Personally, I found Lana Del Rey’s ‘National Anthem‘ video from 2012 – where she briefly impersonates Marilyn, before playing Jackie Kennedy in a meditation on the Camelot years – far more powerful. What do you think?
Over at the New York Times, Charles Isherwood explores why, after two seasons, Smash lost its way with the public.
“Why tempt the showbiz gods by calling your show Smash in the first place? A $10 fortune teller on St. Mark’s Place might have steered the producers away from that choice. Perhaps it was hubris of Hollywood players to whom people rarely say no.
Also in the fate-tempting department was the decision to place at the center of the show a musical about the life of Marilyn Monroe. Those who follow Broadway know that an actual musical about Monroe ranks among the most notorious flops of the 1980s, which was a vintage decade for notorious flops. The real Marilyn: An American Fable churned through all sorts of personnel changes and turmoil before opening at the Minskoff and closing after only 17 performances, racking up a total of zero Tony nominations.
Sadly, watching most of the numbers from Bombshell, as the Marilyn musical in Smash was called — and once again, really, ‘bomb’? – I had the uneasy sense that I was discovering just how impossible it must have been to make a non-cheesy musical about such a complicated and celebrated figure. Although Mr. Shaiman and Mr. Wittman are skillful and smart songwriters, their ingenuity was soundly defeated by the inability to avoid all the obvious clichés of the well-worn Marilyn storyline.
Enter Hit List, the downtown musical that was brought into the plot line this season to provide a rival for Bombshell. Exit more credibility. This supposedly edgy show, hatched at a theater modeled on New York Theater Workshop, where Rent began (exterior shots were filmed there), was a flashy pop spectacle that tried with a panting desperation to ride the exotic coattails of Lady Gaga, and of course felt every bit as authentic as a teenager vamping before the mirror.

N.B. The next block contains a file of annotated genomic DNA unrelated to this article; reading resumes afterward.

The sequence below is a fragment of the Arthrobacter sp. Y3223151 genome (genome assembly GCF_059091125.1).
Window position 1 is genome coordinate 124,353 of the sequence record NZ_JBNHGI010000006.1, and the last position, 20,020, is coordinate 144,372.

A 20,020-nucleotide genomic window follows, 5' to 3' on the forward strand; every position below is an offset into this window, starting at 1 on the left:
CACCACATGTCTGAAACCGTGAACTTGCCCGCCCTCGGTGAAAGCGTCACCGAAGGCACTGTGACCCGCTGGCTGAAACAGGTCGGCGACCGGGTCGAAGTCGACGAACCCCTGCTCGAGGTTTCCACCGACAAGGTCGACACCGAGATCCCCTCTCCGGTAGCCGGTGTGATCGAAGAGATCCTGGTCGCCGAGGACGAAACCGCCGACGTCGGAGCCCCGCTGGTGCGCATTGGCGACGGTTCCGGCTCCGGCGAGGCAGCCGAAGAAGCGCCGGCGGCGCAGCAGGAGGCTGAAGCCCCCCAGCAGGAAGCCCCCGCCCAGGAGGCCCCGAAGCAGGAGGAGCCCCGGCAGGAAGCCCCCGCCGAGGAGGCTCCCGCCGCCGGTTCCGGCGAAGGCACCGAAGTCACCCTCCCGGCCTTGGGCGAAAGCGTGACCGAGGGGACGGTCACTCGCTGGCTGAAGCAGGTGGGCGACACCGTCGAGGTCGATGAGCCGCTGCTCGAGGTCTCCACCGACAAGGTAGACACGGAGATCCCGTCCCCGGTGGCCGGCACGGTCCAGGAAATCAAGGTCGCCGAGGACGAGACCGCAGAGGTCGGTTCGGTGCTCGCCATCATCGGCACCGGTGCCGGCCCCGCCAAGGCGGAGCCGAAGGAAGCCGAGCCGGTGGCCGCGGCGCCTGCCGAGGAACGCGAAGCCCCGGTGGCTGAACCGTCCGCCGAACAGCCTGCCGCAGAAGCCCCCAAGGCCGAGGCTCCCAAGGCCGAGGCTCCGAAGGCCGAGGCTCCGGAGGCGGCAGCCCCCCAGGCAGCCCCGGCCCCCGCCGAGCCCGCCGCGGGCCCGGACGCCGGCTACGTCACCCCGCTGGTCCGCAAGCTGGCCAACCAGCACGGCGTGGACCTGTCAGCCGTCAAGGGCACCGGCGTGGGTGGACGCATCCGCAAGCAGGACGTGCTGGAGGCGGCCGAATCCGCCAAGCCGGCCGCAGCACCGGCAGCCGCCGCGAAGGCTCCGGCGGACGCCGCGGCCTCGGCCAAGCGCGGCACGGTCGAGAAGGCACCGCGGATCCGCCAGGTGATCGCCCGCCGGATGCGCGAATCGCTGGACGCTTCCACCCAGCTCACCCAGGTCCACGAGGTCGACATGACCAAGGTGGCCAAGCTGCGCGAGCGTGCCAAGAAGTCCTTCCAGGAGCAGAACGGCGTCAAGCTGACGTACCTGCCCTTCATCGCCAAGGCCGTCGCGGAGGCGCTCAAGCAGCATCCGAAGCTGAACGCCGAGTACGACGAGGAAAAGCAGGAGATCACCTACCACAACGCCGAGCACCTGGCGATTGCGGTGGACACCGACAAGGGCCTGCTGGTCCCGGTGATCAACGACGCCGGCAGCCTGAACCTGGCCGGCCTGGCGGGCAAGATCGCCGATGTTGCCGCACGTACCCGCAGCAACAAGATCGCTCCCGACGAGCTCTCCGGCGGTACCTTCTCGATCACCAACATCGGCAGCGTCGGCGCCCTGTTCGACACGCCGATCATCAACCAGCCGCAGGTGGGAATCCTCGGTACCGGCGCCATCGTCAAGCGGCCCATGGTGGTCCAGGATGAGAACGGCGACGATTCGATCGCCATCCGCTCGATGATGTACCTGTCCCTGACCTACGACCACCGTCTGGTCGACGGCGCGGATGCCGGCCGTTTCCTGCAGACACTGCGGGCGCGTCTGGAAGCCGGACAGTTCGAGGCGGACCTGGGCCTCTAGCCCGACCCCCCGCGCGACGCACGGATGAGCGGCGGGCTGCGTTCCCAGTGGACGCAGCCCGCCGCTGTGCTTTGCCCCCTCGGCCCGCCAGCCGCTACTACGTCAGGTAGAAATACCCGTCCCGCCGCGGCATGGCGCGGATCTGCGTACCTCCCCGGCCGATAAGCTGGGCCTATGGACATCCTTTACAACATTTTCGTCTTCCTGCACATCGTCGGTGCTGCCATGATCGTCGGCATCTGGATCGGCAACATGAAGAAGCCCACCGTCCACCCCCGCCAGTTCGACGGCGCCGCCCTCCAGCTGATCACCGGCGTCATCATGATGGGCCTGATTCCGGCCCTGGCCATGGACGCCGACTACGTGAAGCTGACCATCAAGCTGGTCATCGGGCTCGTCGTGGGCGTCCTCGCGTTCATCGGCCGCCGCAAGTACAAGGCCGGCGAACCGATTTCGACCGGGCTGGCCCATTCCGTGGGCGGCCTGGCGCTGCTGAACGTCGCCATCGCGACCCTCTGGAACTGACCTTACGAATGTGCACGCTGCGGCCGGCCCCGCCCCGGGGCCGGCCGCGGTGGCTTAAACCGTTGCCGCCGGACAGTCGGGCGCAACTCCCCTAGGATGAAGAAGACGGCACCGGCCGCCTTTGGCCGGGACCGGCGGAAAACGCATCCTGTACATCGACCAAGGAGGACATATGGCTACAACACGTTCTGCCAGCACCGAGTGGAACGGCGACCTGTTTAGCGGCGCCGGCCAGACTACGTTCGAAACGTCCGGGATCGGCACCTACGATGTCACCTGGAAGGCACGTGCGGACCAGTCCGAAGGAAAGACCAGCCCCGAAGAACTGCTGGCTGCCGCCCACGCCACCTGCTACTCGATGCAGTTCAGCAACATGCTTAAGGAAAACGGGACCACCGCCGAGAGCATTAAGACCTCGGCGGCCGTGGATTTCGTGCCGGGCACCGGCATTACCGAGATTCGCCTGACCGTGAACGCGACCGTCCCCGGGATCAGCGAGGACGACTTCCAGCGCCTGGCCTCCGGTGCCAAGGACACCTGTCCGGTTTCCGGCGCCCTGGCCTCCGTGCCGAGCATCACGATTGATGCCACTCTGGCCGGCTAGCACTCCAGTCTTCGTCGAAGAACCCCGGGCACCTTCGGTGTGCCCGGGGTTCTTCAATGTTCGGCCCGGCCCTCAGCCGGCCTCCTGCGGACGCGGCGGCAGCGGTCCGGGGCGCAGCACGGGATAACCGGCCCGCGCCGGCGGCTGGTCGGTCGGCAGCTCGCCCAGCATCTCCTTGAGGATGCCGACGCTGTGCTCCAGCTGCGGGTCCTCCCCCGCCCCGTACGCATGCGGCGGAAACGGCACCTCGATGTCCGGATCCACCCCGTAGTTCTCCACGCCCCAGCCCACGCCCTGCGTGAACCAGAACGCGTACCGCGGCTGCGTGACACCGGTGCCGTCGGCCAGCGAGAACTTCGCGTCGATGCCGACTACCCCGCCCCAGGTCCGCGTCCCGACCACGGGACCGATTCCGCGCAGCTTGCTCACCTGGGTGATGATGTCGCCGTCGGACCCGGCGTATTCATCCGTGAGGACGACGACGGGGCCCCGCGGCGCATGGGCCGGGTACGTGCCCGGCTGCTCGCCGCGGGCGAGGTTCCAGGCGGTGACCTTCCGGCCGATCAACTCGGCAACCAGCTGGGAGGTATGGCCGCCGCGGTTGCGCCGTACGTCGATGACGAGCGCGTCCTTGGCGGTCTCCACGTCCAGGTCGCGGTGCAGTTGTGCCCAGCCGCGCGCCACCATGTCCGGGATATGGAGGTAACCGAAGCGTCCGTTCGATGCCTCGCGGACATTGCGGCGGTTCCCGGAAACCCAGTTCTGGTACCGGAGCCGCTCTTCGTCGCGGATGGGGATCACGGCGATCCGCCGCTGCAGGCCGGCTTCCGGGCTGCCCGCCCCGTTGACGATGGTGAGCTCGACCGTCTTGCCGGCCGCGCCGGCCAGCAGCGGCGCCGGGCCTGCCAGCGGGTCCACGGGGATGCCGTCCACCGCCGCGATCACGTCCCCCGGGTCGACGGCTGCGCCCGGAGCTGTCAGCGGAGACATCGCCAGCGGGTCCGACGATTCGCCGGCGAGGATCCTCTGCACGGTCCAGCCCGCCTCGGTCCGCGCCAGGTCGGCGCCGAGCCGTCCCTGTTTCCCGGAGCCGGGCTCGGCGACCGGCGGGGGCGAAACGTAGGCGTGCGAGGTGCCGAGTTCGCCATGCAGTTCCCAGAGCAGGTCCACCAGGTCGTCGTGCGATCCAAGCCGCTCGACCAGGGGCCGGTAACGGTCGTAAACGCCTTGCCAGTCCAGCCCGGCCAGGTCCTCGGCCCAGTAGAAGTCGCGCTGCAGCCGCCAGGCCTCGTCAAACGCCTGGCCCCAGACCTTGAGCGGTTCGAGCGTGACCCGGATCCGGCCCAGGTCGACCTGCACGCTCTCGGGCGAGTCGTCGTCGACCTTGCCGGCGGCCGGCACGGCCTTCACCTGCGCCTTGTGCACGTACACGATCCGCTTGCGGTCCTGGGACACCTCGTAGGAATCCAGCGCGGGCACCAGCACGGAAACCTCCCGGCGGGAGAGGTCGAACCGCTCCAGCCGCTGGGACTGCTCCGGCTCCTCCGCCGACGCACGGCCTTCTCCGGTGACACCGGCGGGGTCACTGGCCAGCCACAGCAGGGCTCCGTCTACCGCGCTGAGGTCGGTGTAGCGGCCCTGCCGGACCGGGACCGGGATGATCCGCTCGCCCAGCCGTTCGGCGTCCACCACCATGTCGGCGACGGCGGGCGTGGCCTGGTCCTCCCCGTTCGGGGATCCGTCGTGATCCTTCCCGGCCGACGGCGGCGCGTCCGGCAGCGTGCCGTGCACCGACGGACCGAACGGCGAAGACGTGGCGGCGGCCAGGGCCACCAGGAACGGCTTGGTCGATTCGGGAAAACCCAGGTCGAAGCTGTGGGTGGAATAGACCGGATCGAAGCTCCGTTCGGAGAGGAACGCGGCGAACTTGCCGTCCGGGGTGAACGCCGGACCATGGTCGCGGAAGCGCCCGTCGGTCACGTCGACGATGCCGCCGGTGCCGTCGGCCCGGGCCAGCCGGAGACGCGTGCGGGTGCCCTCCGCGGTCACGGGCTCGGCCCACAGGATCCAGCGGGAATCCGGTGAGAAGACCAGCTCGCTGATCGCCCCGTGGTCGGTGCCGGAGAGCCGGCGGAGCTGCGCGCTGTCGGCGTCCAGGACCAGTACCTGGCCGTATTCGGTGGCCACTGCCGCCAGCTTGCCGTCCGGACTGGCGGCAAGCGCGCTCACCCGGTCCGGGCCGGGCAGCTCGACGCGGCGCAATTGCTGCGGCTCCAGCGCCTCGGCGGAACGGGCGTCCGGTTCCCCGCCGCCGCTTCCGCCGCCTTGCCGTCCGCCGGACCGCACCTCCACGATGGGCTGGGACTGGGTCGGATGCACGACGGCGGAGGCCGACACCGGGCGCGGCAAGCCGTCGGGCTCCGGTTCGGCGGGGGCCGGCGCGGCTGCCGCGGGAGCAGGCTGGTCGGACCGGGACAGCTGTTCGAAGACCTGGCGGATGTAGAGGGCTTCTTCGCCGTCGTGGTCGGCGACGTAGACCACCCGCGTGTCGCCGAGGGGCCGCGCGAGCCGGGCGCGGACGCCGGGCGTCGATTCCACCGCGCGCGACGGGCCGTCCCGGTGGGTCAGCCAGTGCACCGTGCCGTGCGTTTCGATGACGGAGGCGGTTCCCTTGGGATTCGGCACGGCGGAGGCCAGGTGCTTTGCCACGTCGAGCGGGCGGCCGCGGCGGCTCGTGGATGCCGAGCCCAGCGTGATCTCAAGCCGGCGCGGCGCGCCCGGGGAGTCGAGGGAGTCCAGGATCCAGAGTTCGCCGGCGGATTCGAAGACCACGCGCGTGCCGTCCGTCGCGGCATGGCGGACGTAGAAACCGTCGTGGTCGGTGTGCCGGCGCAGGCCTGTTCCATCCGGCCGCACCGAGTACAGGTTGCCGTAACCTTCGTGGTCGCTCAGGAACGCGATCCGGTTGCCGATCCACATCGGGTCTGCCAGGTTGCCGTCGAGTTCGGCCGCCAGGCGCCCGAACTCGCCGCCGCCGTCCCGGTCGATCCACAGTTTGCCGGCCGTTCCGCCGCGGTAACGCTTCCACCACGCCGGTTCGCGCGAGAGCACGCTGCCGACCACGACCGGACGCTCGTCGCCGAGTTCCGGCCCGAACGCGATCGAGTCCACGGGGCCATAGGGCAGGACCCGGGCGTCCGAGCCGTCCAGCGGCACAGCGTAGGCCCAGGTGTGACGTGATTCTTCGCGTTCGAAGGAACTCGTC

Tellingly, the funniest Smash joke didn’t happen on the show itself, but on NBC’s late, great 30 Rock. During the finale of that show’s penultimate season, after the travails of Smash had already become fodder in industry circles, Tina Fey’s character Liz gave proof of her unshakeable loyalty by exclaiming to her boyfriend, ‘Hey, I don’t bail, I’m still watching Smash!'”
Lady Gaga responded to criticisms of her recent weight gain via Twitter last night, sharing a photo of Marilyn with this quote, accompanied by a message from Gaga: ‘And thank to my fans who love me no matter what, and know the meaning of real beauty & compassion. I really love you.’
The supposed MM quote has been circulating on the internet for a few months. However, it’s 100% fake, as Size Zero wasn’t introduced until 1966, four years after Marilyn died.
While I fully support Gaga over her weight issues, and detest the incessant media bullying of young women, it’s a little ironic that she has chosen this quote in her own crusade against misrepresentation.
Lady Gaga helped celebrate the ten-year anniversary of former president Bill Clinton’s Foundation and his 65th birthday at the ‘Decade of Difference’ concert last night at the Hollywood Bowl. The singer took the stage for three songs, plus a Marilyn Monroe-esque ‘Happy Birthday’.